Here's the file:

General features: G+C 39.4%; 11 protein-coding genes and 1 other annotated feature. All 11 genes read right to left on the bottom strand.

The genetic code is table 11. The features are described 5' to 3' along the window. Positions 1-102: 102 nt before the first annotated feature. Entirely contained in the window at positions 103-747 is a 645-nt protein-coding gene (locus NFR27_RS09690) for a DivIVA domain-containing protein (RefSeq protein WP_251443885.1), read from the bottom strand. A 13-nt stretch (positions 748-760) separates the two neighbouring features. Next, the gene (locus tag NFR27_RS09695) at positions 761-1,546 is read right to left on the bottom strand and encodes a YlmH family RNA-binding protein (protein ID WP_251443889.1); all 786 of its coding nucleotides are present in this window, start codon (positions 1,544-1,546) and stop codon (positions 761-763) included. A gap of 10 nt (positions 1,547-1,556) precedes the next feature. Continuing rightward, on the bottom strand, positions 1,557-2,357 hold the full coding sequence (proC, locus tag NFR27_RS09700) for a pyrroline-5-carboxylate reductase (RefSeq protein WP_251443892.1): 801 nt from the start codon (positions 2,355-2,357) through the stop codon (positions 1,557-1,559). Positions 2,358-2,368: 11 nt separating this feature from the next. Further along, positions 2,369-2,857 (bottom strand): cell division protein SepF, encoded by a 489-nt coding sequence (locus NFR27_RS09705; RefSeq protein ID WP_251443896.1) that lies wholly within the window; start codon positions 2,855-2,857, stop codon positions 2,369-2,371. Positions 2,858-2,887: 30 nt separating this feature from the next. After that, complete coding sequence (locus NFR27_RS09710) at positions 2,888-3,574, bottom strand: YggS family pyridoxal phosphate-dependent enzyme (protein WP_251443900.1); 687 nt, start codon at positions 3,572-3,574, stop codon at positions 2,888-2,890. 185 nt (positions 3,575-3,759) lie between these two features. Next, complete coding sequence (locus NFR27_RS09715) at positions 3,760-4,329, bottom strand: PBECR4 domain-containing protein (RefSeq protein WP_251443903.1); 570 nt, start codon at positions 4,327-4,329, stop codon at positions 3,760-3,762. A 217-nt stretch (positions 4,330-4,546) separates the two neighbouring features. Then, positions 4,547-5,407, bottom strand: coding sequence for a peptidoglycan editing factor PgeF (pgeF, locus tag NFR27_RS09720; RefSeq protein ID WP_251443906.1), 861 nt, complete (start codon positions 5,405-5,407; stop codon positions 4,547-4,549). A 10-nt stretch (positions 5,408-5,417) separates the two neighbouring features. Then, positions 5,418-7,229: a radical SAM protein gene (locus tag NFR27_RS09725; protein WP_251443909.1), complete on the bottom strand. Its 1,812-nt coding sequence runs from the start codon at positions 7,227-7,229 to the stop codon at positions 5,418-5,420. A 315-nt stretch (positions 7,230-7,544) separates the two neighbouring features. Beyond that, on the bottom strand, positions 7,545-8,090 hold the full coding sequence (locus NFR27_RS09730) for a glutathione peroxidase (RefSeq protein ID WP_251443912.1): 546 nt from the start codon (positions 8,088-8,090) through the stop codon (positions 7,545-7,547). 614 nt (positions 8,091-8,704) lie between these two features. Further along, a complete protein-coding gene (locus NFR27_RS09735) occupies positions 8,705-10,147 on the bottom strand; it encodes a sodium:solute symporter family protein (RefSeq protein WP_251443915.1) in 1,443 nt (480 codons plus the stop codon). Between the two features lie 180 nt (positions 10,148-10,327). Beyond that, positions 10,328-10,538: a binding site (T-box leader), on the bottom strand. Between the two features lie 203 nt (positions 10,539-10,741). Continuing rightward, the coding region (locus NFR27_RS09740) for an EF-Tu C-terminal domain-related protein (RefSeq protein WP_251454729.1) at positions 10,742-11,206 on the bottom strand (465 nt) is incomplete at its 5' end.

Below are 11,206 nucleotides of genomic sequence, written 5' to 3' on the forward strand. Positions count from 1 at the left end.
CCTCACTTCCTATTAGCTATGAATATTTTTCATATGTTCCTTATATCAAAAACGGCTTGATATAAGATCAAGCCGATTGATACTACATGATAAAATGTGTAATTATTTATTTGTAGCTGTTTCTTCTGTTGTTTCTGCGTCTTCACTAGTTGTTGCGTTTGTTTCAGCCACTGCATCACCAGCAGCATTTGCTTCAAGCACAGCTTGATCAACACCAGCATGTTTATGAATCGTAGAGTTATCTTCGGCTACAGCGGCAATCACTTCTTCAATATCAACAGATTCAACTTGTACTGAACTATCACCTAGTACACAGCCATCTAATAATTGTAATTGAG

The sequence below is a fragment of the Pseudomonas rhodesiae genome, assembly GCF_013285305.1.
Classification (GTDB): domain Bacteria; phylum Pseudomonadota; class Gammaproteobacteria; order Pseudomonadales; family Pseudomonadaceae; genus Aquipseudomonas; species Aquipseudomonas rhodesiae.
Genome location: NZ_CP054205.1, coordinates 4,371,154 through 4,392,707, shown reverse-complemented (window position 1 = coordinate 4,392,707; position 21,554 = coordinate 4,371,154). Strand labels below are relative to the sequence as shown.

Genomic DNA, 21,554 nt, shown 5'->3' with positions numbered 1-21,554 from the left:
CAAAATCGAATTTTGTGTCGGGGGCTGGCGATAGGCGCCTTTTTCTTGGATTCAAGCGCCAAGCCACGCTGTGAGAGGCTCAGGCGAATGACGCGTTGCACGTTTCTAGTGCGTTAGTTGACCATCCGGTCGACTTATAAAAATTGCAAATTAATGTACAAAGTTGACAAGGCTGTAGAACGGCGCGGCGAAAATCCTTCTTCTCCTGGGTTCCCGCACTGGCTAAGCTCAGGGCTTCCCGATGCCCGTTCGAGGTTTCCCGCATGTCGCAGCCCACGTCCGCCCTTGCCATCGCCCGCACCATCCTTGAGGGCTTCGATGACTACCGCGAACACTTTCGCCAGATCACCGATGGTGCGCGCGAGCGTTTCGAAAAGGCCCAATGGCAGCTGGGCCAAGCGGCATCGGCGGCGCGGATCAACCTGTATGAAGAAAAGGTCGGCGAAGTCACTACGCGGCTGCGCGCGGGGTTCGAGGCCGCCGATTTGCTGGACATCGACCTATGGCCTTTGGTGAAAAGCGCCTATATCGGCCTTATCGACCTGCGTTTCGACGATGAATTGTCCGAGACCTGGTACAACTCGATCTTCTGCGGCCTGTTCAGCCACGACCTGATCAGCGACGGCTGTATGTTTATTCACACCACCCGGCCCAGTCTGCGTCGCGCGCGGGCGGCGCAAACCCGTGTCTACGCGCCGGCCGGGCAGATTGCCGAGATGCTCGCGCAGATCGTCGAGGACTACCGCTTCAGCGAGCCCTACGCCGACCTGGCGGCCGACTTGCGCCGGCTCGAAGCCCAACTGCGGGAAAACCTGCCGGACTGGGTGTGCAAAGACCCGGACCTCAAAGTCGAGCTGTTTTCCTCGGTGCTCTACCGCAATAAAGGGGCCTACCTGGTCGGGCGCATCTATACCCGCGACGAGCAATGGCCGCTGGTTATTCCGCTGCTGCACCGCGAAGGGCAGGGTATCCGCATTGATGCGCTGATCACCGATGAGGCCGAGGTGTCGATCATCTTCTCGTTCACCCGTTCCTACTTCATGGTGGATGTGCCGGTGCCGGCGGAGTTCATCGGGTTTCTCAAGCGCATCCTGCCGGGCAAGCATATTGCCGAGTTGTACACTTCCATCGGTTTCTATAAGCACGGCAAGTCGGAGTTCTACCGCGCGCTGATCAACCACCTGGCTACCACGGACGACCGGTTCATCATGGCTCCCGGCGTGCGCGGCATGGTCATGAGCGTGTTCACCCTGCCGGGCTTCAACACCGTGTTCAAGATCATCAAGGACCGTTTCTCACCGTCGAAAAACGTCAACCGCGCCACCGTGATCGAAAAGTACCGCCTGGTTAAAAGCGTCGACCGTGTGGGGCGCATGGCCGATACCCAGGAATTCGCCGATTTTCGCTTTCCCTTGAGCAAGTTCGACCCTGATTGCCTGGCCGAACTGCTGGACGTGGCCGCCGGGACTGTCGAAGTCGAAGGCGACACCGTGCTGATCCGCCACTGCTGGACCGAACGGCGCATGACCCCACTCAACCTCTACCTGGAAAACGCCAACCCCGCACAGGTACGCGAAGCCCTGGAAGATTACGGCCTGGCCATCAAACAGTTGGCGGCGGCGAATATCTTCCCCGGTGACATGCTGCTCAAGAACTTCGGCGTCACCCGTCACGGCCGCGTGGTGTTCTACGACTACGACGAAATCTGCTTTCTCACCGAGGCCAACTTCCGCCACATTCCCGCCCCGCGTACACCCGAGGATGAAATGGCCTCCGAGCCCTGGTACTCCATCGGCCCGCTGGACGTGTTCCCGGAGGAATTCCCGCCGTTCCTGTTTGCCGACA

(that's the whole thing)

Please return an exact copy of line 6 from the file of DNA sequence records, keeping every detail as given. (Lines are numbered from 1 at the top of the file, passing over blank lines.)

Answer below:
Classification (GTDB): domain Bacteria; phylum Pseudomonadota; class Gammaproteobacteria; order Pseudomonadales; family Pseudomonadaceae; genus Aquipseudomonas; species Aquipseudomonas rhodesiae.